I won't entertain buying anything until Property Tribes is full of tales of actual woe. I'm sat on a small war chest ready to play, but bailing out distressed sellers at current prices would be the height of foolishness. This is really just getting started in my view.
In 1992 at the tender age of 20 I bought my first 1 bed flat for £52,000. People said I was mad and would be better of renting, I kept it, now worth £250,000 and rental income of £1000 a month
In 1999 at the not so tender age of 27 I bought my second 1 bed flat for £88,000. People said prices could not go any higher, I kept it, and now worth £240,000 and rental income £970 a month
in 2006 at the not so tender age of 34 I bought my 1st 3 bed semi new build for £250,000. People said a crash was round the corner and we were at peak prices, I kept it and its now worth £425,000 with a rental income of £1400 a month.
In 2012 I bought my second 3 bed semi for £290,000. People said I was mad and to quit whilst I was ahead, I kept it and its now worth £440,000 with a rental income of £1450
In 2015 at the old age of 43 I bought my first 4 bed detached house for £429,000, people said prices could not possibly go higher, i kept it now worth £520,000 its its un-refurbished state.
In 2017 I received planning permission for a 4 bed detached in the garden of the above property with an estimated worth of £650,000 both will be turned into flats or HMO's with a rental potential of £5-7000 per month for both propeties
My point is that there will always be obstacles, things to worry about, naysayers, global problems, reasons for a crash, housepricecrash trolls (who are monitoring this thread), interest rate rises, hard to get credit etc etc etc etc. Sure there will always be peaks and troughs in the UK housing market but anyone betting on house prices being lower in 5,10, 20 years time will be, imo, kicking themselves. History doesn't always repeat itself but i'll bet it does.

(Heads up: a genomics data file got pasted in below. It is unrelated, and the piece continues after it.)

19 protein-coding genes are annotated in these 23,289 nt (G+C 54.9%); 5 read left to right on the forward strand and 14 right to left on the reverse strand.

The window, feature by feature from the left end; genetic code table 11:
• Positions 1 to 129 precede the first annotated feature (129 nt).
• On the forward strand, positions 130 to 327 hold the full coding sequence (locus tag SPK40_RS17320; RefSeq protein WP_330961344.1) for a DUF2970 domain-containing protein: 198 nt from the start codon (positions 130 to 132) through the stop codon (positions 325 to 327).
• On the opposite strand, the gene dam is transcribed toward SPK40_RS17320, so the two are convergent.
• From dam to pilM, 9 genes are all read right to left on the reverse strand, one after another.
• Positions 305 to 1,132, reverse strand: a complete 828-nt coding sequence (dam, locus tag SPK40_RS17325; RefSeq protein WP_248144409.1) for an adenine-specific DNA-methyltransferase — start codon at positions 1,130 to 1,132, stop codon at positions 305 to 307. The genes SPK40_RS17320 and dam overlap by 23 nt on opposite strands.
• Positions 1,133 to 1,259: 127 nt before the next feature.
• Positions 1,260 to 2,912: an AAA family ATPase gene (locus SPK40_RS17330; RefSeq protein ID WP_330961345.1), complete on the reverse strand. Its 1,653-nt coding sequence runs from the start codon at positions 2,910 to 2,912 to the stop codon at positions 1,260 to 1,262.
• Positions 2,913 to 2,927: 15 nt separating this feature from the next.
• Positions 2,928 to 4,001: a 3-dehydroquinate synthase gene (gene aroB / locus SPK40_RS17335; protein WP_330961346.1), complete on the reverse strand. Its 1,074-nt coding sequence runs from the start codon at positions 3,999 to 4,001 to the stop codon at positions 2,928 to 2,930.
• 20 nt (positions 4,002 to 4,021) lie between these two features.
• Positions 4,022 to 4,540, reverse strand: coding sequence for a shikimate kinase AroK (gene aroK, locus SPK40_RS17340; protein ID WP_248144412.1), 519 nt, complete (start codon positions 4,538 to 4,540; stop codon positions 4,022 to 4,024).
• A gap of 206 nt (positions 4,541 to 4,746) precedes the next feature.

It’s generally possible to match changes with increases in HPI - EU immigration, two incomes for mortgages, self certification, BTL, lowest interest rates, quantitative easing, help to buy etc. How many more favourable changes can there be and what happens when some of the above are reversed - if they are. Some of us believe you can only kick the can down the road for so long plus it is only the SE that has seen the big HPI which can cloud judgement.
Property is like a Mexican wave which rolls around a stadium
There are world waves , country waves, regional waves, city waves, estate waves, street waves
Timing of these waves is difficult but eminently possible if you do triple DD and give it the time it deserves
London will come back and stand up once again when the wave comes back around
London is the nearest definition to property stability as one can ever expect to get in my lifetime
The question is do you sit still patiently, buy a few units and wait for the next wave
Or do you leave the stadium
Personally I sit still buy a few units and wait for the next wave because I`m a lazy son of a b***h
Jonathan Clarke. http://www.buytoletmk.com
London property went into the stratosphere with sustained double digit YOY rises well ahead of any increases in UK spending power on a wave of foreign money - that has more characteristics of a bubble/mania than stability.
Rent is set from incomes/benefits. With no prospect of these rising to meet prices, yields have plummeted. Stability, or stupidity?
On my occasional forays to PT, I am often minded to point out that the BoE MPC paper on BTL called out with statistical evidence that increased IO lending in the BTL sphere has a direct correlation to property overvaluation.
Stability long term . Rocky short term .
Bubbles always occur. So do corrections and also over corrections
Incomes are important yes as an indicator but because of foreign money inherited wealth , different jobs market
the traditional income multipliers don`t apply so much I feel
What will a million pound London property today be worth in 25 years is the question for me
If its worth 2 million then that`s fine even if it has to go down to 750K at some point during that period
Investors are getting more and more sophisticated and there are a great deal more today than there were in 2008
They will bide their time . Then when the buds appear again they will pile in like there is no tomorrow